I had to pop up to Knoxville today to take care of a couple of things.
Since I was in the area, I thought I’d stop by my parents’ house – or whatever I should call it. Not my mom’s since she died in 2001, nor my dad’s since he died last year, and not even mine since I sold it in April. So – the house that used to be ours, then. Some other people’s house, now.
I was curious because I knew the couple to whom I had sold it was planning on a big renovation. On hearing what they were thinking about doing, I eventually concluded that they really were just after the lot – it’s got a great view of the Smokies.
Which gave me the confidence I needed to say “no” to their amazingly long list (considering the planned renovation) of repair requests.
So I decided to go by – it would be a challenge to be subtle about it, since the house sits atop a hill and you can barely actually see the house unless you barrel on up the driveway – and I didn’t want to do that.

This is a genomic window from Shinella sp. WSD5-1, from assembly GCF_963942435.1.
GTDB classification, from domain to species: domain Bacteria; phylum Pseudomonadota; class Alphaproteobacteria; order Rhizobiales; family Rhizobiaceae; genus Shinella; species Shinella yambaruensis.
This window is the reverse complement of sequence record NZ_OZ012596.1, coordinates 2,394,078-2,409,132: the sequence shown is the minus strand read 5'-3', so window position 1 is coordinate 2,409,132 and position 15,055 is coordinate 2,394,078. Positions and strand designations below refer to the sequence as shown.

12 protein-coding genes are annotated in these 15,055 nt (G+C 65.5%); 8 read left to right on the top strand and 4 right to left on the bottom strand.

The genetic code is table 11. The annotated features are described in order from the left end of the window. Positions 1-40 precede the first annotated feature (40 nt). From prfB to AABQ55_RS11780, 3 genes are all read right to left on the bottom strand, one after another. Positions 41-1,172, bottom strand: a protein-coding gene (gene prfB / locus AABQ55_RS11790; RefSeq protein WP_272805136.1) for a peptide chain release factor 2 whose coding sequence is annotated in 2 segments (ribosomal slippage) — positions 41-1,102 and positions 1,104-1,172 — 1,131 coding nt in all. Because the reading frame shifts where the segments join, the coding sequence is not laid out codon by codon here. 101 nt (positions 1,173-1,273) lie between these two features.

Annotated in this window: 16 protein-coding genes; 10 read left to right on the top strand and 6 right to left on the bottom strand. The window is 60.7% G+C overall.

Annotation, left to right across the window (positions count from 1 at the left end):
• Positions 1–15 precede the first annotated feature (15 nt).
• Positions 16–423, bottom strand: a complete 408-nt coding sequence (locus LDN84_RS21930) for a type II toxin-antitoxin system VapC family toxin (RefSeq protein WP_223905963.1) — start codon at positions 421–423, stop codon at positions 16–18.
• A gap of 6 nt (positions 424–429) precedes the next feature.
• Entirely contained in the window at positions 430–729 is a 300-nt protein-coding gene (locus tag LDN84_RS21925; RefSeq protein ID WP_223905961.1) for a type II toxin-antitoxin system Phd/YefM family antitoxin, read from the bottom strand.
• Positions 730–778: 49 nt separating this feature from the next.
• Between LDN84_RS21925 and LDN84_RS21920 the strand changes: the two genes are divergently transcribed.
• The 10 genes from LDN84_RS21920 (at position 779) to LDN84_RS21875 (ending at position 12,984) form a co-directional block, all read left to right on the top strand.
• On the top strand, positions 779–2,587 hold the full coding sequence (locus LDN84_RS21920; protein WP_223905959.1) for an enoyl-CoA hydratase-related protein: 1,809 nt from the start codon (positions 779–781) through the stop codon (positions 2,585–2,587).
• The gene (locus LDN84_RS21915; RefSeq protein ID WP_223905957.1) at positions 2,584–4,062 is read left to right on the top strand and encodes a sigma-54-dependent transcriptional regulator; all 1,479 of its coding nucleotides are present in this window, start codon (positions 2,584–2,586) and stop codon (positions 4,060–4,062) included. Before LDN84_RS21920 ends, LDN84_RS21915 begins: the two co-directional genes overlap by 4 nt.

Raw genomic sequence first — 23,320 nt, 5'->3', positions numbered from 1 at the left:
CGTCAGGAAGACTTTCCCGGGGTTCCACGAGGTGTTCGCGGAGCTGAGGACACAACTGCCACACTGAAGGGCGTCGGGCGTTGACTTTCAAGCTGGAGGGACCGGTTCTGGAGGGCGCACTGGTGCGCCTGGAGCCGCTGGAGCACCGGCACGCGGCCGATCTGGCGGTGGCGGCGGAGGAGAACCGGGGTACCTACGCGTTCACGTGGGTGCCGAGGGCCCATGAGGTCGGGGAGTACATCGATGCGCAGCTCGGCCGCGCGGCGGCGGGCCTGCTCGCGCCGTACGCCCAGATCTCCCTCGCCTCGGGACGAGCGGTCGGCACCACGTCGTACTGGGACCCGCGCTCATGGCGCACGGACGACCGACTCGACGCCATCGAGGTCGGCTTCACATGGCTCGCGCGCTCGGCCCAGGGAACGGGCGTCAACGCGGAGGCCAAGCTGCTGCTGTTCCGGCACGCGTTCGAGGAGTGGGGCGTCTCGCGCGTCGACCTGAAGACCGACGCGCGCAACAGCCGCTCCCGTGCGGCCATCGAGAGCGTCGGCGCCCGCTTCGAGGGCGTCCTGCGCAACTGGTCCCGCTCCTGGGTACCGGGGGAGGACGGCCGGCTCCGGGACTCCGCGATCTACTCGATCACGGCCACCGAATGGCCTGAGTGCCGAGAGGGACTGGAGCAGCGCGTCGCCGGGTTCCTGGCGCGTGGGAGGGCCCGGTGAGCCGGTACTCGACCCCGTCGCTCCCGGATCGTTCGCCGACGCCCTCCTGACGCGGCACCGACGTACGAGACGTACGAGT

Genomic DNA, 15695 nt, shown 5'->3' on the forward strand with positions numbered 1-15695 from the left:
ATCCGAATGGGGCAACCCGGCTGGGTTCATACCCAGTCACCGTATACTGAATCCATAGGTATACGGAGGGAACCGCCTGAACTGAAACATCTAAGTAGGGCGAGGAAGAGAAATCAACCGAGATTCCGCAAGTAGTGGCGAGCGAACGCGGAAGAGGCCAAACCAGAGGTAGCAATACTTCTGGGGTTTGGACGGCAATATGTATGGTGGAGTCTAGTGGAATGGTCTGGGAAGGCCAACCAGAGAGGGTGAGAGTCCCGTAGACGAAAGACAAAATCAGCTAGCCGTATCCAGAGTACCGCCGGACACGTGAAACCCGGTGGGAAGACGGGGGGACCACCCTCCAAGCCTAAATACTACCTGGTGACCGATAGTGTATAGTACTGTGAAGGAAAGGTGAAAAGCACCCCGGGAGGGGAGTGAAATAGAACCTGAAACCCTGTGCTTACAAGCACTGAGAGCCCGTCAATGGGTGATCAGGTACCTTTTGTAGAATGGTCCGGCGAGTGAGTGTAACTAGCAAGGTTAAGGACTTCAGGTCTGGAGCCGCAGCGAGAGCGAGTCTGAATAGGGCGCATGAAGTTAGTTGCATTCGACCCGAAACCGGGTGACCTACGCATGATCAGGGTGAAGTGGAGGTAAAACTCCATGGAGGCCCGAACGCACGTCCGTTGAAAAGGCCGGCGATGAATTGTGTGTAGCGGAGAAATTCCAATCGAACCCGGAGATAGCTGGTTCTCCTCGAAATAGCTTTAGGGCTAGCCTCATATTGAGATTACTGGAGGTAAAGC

Solution? The neighbor’s driveway, of course. She spends most of her time in Nashville, anyway, and has for years.
First glimpse? Not too radical yet. The columns that lined the rather narrow and not incredibly useable front porch have been taken down.
But then I stepped quickly up to the kitchen door, told the workman who I was, and that I would just be a minute in satisfying my curiosity – and…whoa.
Yeah, that used to be the kitchen on the left. There was a pantry and then wall right in front here, then a great room, and then waaay on the other side – where the opposite windows are? A bedroom on the left and a bathroom where that middle window is. Looks like they took out the bedroom on the right as well – I can see glimpse of a window over there. A total redo.
Well, it’s their house now, isn’t it? I live in an 80-year old house that’s been changed here and there, and that’s what we do: we make the house into our home.
But it was still a little startling, and just one more reminder of how these things we construct around us, that give us comfort, that express something about us, have their limits.
Just like we do.
And that as precious as they are, these homes? They are really not home.